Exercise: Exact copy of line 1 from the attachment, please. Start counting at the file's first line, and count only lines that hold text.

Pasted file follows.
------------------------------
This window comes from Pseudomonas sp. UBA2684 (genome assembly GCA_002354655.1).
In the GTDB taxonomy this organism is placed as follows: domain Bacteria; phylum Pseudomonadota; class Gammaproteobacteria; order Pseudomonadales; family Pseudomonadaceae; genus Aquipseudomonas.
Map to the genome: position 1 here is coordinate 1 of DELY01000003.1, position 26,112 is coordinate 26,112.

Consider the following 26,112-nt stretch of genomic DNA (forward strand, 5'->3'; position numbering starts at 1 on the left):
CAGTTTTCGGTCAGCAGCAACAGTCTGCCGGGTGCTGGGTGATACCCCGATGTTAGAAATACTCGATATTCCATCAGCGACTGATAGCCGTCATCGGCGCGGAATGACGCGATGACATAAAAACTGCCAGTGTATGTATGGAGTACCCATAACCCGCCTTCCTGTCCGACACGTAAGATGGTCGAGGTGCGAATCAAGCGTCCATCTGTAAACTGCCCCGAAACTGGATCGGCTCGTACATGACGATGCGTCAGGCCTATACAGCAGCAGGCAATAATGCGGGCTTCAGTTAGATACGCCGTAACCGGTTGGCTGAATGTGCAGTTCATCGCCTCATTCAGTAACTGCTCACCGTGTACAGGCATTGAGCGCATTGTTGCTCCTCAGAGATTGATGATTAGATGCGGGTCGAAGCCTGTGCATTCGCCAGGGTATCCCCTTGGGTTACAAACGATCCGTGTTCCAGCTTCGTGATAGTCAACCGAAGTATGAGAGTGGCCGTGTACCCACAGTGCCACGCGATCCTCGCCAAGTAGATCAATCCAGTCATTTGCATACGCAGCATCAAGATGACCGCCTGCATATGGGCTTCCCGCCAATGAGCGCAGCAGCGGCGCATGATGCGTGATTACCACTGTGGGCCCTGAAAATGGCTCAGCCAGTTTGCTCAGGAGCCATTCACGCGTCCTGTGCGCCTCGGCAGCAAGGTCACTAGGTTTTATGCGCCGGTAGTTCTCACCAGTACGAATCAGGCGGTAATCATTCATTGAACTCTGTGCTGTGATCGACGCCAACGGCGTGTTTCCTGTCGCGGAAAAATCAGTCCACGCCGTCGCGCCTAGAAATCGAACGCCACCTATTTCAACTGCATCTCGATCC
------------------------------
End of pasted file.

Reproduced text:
This window comes from Pseudomonas sp. UBA2684 (genome assembly GCA_002354655.1).